Elsewhere overseas, the alleged peace treaty in Ukraine was almost immediately violated. The outcome was not surprising, as Vladimir Putin is seemingly operating without any opposition from the West – fear of Mr. Putin seemingly exceeds European leaders’ confidence in Mr. Obama. (At home, Mr. Putin has a more direct way of dealing with adversaries, as Boris Nemtsov discovered.) Mr. Obama’s desired treaty with Iran, and Benjamin Netanyahu’s disagreement with it, is the real issue behind the rhetoric about Mr. Netanyahu’s speech before a joint session of Congress this week. The presidential election in war-torn Nigeria, which pits the current President Goodluck Jonathon against the former military dictator Muhammadu Buhari, was delayed for six weeks. Markets responded positively when Greece’s international bailout was temporarily extended. The key words were “temporarily extended.” “Having your cake and eating it too” is a proverb not limited to the English. Satellite images obtained by the Center for Strategic and International Studies (CSIS), a Washington-based think tank, show the size and scope of China’s building and land reclamation projects in the Spratly Islands, a contested area of the South China Sea. Buildings and airstrips can be clearly seen. Estimates are that the facilities on Fiery Cross Reef alone could become a military base twice as large as Diego Garcia in the Indian Ocean where the U.S. Navy operates a Naval Support Facility. The world remains a “hairy” place.
As Islamic terrorists where busy burning some captors alive and decapitating others and while young girls were blowing themselves to kingdom come, President Obama hosted a three-day White House seminar: “Combating Violent Extremism.” He would like, he claims, a holistic approach that attempts to understand the psychology that causes young people to become terrorists – a lack of job opportunities perhaps? Earlier he had equated Islamic terrorism with the Crusades and the Inquisition. He blamed Christianity for slavery and Jim Crow laws. However, Christians, for the most part, admit that harm has been done in the name of Christ. But the Crusades were a defensive (and ineffectual) war, an attempt to wrest back land that had been taken over by Muslims. Inquisitions, which were a terrible violation of human rights and lasted a long time, did not result in that many deaths. And it was Christianity, not Islam, which undid slavery. In fact, estimates are that there are about 30 million slaves in the world today, many of whom live in Muslim nations.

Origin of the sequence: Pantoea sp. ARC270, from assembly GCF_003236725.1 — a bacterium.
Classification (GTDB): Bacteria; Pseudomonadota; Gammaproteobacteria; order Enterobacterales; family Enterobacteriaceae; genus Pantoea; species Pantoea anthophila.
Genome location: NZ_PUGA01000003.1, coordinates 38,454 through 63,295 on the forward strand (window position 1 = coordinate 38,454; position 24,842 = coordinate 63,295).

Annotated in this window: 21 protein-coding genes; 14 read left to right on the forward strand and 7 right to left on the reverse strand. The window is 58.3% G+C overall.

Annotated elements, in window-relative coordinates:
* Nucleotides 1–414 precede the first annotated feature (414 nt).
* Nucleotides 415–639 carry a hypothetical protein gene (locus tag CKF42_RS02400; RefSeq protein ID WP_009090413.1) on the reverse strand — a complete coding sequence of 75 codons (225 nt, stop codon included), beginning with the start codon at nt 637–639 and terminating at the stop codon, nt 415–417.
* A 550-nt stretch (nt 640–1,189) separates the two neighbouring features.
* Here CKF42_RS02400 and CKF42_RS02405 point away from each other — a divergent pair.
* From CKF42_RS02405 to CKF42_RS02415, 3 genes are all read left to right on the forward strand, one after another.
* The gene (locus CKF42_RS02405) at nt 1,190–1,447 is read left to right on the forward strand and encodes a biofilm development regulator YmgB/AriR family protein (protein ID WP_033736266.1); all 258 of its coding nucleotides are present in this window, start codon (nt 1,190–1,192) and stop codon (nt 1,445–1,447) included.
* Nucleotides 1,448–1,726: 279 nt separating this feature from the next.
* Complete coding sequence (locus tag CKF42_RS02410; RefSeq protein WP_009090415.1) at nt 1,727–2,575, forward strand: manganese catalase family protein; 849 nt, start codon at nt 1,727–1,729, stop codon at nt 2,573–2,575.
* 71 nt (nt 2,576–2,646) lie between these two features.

At home, President Obama, as promised, vetoed the Keystone XL Pipeline. The FCC adopted utility-style rules to ensure “net neutrality” – the classification of broadband internet access as a telecommunication service, giving the FCC the same regulatory authority they now hold over telephone calls. The FCC said they needed the authority because they claimed that most American households have only one choice, which is most often a cable company. Yet, according to Akamai Technologies and the FCC, 74% of U.S. households have at least two providers with speeds of at least 10 or more megabits per second. As Republican candidates vie for the Presidential nomination (Democrats are preparing for a coronation), the Leftist media, in their role as publicists for the Democrat Party, focused on “gotcha” moments – attempts to embarrass Republican candidates, especially when they show signs of strength. Scott Walker, who has done well in recent polls, has been exhibit A.